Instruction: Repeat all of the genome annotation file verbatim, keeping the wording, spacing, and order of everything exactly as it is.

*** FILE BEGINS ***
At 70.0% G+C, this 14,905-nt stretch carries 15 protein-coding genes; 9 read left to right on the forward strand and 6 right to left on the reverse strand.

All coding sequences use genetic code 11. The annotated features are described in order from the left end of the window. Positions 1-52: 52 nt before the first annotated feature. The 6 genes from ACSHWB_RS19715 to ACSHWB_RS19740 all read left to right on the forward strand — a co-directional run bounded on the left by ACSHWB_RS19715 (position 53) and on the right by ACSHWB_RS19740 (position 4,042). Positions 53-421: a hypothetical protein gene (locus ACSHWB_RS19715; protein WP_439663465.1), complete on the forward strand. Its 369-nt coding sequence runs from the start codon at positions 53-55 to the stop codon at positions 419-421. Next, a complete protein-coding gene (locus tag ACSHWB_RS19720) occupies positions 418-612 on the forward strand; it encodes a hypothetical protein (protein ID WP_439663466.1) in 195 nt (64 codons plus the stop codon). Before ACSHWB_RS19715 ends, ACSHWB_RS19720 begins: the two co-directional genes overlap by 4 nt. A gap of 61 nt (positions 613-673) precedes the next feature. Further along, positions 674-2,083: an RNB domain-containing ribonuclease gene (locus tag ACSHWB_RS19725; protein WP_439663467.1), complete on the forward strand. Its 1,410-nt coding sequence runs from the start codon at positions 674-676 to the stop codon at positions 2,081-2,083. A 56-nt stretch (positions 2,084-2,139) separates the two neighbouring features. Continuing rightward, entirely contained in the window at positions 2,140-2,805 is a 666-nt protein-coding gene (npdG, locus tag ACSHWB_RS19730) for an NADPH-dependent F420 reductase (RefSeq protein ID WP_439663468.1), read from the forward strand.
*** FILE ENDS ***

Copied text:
At 70.0% G+C, this 14,905-nt stretch carries 15 protein-coding genes; 9 read left to right on the forward strand and 6 right to left on the reverse strand.

All coding sequences use genetic code 11. The annotated features are described in order from the left end of the window. Positions 1-52: 52 nt before the first annotated feature. The 6 genes from ACSHWB_RS19715 to ACSHWB_RS19740 all read left to right on the forward strand — a co-directional run bounded on the left by ACSHWB_RS19715 (position 53) and on the right by ACSHWB_RS19740 (position 4,042). Positions 53-421: a hypothetical protein gene (locus ACSHWB_RS19715; protein WP_439663465.1), complete on the forward strand. Its 369-nt coding sequence runs from the start codon at positions 53-55 to the stop codon at positions 419-421. Next, a complete protein-coding gene (locus tag ACSHWB_RS19720) occupies positions 418-612 on the forward strand; it encodes a hypothetical protein (protein ID WP_439663466.1) in 195 nt (64 codons plus the stop codon). Before ACSHWB_RS19715 ends, ACSHWB_RS19720 begins: the two co-directional genes overlap by 4 nt. A gap of 61 nt (positions 613-673) precedes the next feature. Further along, positions 674-2,083: an RNB domain-containing ribonuclease gene (locus tag ACSHWB_RS19725; protein WP_439663467.1), complete on the forward strand. Its 1,410-nt coding sequence runs from the start codon at positions 674-676 to the stop codon at positions 2,081-2,083. A 56-nt stretch (positions 2,084-2,139) separates the two neighbouring features. Continuing rightward, entirely contained in the window at positions 2,140-2,805 is a 666-nt protein-coding gene (npdG, locus tag ACSHWB_RS19730) for an NADPH-dependent F420 reductase (RefSeq protein ID WP_439663468.1), read from the forward strand.